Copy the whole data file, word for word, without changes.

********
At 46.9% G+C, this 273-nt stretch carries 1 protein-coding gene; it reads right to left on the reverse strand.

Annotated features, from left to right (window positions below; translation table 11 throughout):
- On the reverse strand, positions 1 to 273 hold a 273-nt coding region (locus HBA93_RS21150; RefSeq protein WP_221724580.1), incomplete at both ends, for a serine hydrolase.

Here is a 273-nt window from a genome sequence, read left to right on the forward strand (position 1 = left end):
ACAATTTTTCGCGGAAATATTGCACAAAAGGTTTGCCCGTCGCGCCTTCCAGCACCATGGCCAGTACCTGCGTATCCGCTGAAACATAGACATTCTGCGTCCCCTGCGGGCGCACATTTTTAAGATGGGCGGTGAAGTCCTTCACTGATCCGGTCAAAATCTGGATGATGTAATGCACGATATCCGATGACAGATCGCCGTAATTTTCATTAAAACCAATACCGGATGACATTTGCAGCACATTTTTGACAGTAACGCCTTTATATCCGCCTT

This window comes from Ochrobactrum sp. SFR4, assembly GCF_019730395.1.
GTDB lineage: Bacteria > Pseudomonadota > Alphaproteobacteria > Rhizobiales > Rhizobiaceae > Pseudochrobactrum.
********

At 46.9% G+C, this 273-nt stretch carries 1 protein-coding gene; it reads right to left on the reverse strand.

Annotated features, from left to right (window positions below; translation table 11 throughout):
- On the reverse strand, positions 1 to 273 hold a 273-nt coding region (locus HBA93_RS21150; RefSeq protein WP_221724580.1), incomplete at both ends, for a serine hydrolase.

Here is a 273-nt window from a genome sequence, read left to right on the forward strand (position 1 = left end):
ACAATTTTTCGCGGAAATATTGCACAAAAGGTTTGCCCGTCGCGCCTTCCAGCACCATGGCCAGTACCTGCGTATCCGCTGAAACATAGACATTCTGCGTCCCCTGCGGGCGCACATTTTTAAGATGGGCGGTGAAGTCCTTCACTGATCCGGTCAAAATCTGGATGATGTAATGCACGATATCCGATGACAGATCGCCGTAATTTTCATTAAAACCAATACCGGATGACATTTGCAGCACATTTTTGACAGTAACGCCTTTATATCCGCCTT

This window comes from Ochrobactrum sp. SFR4, assembly GCF_019730395.1.
GTDB lineage: Bacteria > Pseudomonadota > Alphaproteobacteria > Rhizobiales > Rhizobiaceae > Pseudochrobactrum.